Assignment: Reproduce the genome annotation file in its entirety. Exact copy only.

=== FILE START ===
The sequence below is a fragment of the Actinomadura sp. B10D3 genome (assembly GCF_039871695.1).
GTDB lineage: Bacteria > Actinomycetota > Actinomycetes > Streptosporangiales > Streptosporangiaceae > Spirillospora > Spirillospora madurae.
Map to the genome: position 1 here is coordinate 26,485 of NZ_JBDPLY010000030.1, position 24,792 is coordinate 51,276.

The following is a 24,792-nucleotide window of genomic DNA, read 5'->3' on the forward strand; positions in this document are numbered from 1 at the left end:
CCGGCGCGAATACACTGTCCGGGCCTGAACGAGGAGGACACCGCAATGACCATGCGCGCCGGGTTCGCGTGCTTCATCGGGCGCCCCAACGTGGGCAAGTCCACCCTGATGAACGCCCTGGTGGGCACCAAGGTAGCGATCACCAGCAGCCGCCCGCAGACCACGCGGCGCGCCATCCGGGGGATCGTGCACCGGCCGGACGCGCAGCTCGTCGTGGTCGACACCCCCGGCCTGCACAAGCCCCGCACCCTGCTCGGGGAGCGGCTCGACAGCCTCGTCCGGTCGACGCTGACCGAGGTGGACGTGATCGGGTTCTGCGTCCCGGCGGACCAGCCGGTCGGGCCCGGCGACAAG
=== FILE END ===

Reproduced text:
The sequence below is a fragment of the Actinomadura sp. B10D3 genome (assembly GCF_039871695.1).
GTDB lineage: Bacteria > Actinomycetota > Actinomycetes > Streptosporangiales > Streptosporangiaceae > Spirillospora > Spirillospora madurae.
Map to the genome: position 1 here is coordinate 26,485 of NZ_JBDPLY010000030.1, position 24,792 is coordinate 51,276.

The following is a 24,792-nucleotide window of genomic DNA, read 5'->3' on the forward strand; positions in this document are numbered from 1 at the left end:
CCGGCGCGAATACACTGTCCGGGCCTGAACGAGGAGGACACCGCAATGACCATGCGCGCCGGGTTCGCGTGCTTCATCGGGCGCCCCAACGTGGGCAAGTCCACCCTGATGAACGCCCTGGTGGGCACCAAGGTAGCGATCACCAGCAGCCGCCCGCAGACCACGCGGCGCGCCATCCGGGGGATCGTGCACCGGCCGGACGCGCAGCTCGTCGTGGTCGACACCCCCGGCCTGCACAAGCCCCGCACCCTGCTCGGGGAGCGGCTCGACAGCCTCGTCCGGTCGACGCTGACCGAGGTGGACGTGATCGGGTTCTGCGTCCCGGCGGACCAGCCGGTCGGGCCCGGCGACAAG